Simulation of Cell Patterning Triggered by Cell Death and Differential Adhesion in Drosophila Wing

Tatsuzo Nagai, Hisao Honda, Masahiko Takemura

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1 Scopus citations

Abstract

The Drosophila wing exhibits a well-ordered cell pattern, especially along the posterior margin, where hair cells are arranged in a zigzag pattern in the lateral view. Based on an experimental result observed during metamorphosis of Drosophila, we considered that a pattern of initial cells autonomously develops to the zigzag pattern through cell differentiation, intercellular communication, and cell death (apoptosis) and performed computer simulations of a cell-based model of vertex dynamics for tissues. The model describes the epithelial tissue as a monolayer cell sheet of polyhedral cells. Their vertices move according to equations of motion, minimizing the sum total of the interfacial and elastic energies of cells. The interfacial energy densities between cells are introduced consistently with an ideal zigzag cell pattern, extracted from the experimental result. The apoptosis of cells is modeled by gradually reducing their equilibrium volume to zero and by assuming that the hair cells prohibit neighboring cells from undergoing apoptosis. Based on experimental observations, we also assumed wing elongation along the proximal-distal axis. Starting with an initial cell pattern similar to the micrograph experimentally obtained just before apoptosis, we carried out the simulations according to the model mentioned above and successfully reproduced the ideal zigzag cell pattern. This elucidates a physical mechanism of patterning triggered by cell apoptosis theoretically and exemplifies, to our knowledge, a new framework to study apoptosis-induced patterning. We conclude that the zigzag cell pattern is formed by an autonomous communicative process among the participant cells.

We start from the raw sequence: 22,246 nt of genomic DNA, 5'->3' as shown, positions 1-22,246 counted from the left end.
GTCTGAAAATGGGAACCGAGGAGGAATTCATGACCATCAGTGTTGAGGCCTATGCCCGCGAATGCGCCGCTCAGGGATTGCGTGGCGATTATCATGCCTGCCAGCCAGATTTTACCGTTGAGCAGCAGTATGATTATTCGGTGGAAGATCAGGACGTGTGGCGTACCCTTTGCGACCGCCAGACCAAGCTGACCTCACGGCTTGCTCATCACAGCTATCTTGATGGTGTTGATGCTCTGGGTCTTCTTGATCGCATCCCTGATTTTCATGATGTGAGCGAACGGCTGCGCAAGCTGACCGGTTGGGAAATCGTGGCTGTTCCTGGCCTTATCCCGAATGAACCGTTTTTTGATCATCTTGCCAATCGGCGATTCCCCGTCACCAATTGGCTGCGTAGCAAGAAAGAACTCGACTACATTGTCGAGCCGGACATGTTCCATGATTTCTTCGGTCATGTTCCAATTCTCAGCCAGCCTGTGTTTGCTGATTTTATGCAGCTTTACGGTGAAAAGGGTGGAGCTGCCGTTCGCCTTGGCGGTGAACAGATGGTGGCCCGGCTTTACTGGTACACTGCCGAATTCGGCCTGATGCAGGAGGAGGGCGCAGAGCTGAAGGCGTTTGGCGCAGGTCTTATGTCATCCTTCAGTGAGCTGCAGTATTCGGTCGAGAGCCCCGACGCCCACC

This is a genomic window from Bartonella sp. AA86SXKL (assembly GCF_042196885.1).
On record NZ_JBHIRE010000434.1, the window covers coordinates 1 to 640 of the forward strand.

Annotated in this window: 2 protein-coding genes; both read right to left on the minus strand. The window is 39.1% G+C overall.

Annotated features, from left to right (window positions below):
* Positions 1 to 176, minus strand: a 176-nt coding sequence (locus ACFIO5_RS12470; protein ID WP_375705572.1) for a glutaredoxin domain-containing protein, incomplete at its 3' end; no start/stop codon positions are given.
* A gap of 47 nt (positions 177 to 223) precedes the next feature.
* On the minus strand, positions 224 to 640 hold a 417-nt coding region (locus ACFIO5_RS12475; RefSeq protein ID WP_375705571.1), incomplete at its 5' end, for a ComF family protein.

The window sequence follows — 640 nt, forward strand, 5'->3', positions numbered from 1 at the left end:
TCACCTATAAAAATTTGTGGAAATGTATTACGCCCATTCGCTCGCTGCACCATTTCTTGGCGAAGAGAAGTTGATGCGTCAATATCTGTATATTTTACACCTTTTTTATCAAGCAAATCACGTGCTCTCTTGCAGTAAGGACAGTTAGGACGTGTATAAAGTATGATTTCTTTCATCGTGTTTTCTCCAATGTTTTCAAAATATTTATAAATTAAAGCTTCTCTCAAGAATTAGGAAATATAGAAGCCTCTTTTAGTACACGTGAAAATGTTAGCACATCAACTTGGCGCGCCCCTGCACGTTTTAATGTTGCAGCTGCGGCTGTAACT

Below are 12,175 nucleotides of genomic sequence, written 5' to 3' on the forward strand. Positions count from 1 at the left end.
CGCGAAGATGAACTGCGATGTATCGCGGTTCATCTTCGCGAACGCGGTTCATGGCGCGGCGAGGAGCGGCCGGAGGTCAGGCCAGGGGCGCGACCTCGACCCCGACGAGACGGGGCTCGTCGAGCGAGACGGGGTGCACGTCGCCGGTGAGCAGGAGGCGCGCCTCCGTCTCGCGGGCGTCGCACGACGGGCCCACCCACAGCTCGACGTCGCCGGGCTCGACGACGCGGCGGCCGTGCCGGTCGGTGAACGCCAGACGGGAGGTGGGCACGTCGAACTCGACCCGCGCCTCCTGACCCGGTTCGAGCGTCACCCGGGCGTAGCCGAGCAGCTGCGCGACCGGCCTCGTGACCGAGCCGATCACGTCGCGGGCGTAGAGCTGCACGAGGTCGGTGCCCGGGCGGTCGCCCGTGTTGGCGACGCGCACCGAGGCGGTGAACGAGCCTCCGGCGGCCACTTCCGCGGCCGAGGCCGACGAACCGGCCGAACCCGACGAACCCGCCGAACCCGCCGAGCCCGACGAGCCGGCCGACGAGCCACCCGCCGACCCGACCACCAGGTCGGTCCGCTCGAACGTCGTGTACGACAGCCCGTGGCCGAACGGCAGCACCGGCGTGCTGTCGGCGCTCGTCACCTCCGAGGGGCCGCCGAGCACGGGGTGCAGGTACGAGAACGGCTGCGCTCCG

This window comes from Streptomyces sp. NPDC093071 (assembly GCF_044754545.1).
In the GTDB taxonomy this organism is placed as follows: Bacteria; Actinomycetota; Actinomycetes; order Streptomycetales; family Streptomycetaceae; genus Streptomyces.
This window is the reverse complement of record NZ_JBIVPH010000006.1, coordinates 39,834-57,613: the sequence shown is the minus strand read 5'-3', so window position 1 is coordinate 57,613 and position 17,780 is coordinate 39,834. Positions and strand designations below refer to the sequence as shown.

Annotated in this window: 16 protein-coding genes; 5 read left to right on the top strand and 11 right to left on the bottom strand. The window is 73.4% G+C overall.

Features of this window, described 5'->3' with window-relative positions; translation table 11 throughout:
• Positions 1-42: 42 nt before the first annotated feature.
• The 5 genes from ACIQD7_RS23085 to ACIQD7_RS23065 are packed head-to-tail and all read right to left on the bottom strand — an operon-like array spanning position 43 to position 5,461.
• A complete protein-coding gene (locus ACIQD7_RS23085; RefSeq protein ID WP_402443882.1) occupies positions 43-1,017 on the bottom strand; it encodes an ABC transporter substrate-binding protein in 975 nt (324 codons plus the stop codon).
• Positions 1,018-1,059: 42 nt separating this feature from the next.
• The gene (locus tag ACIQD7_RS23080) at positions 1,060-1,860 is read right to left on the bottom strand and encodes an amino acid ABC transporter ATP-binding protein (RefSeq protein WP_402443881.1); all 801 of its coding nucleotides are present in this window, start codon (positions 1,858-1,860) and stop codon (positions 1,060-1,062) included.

Original languageEnglish (US)
Pages (from-to)958-967
Number of pages10
JournalBiophysical journal
Volume114
Issue number4
DOIs
StatePublished - Feb 27 2018

Bibliographical note

Funding Information:
This work was supported by the Japan Society for the Promotion of Science KAKENHI grants 25440117 (to H.H.) and 17K07410 (to H.H.).

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